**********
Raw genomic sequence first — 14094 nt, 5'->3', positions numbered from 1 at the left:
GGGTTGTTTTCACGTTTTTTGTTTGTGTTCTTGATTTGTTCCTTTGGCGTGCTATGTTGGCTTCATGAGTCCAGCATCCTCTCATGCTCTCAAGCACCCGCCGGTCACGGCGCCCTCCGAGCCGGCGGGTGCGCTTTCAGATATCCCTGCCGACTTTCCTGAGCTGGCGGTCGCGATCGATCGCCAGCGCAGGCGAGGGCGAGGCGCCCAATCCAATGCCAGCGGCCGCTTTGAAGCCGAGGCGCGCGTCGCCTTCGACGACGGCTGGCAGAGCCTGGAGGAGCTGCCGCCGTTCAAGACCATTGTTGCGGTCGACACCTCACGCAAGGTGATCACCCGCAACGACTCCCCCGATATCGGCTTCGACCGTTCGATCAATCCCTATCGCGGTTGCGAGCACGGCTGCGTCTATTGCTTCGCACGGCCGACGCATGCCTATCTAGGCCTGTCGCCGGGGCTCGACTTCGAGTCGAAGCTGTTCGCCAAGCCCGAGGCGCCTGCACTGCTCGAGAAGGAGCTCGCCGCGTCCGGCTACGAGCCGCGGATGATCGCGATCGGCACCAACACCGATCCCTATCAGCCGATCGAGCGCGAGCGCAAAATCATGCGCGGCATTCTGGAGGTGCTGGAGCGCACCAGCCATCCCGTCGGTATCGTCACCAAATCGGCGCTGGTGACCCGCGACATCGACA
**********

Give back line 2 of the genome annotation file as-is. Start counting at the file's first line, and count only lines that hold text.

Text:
GGGTTGTTTTCACGTTTTTTGTTTGTGTTCTTGATTTGTTCCTTTGGCGTGCTATGTTGGCTTCATGAGTCCAGCATCCTCTCATGCTCTCAAGCACCCGCCGGTCACGGCGCCCTCCGAGCCGGCGGGTGCGCTTTCAGATATCCCTGCCGACTTTCCTGAGCTGGCGGTCGCGATCGATCGCCAGCGCAGGCGAGGGCGAGGCGCCCAATCCAATGCCAGCGGCCGCTTTGAAGCCGAGGCGCGCGTCGCCTTCGACGACGGCTGGCAGAGCCTGGAGGAGCTGCCGCCGTTCAAGACCATTGTTGCGGTCGACACCTCACGCAAGGTGATCACCCGCAACGACTCCCCCGATATCGGCTTCGACCGTTCGATCAATCCCTATCGCGGTTGCGAGCACGGCTGCGTCTATTGCTTCGCACGGCCGACGCATGCCTATCTAGGCCTGTCGCCGGGGCTCGACTTCGAGTCGAAGCTGTTCGCCAAGCCCGAGGCGCCTGCACTGCTCGAGAAGGAGCTCGCCGCGTCCGGCTACGAGCCGCGGATGATCGCGATCGGCACCAACACCGATCCCTATCAGCCGATCGAGCGCGAGCGCAAAATCATGCGCGGCATTCTGGAGGTGCTGGAGCGCACCAGCCATCCCGTCGGTATCGTCACCAAATCGGCGCTGGTGACCCGCGACATCGACA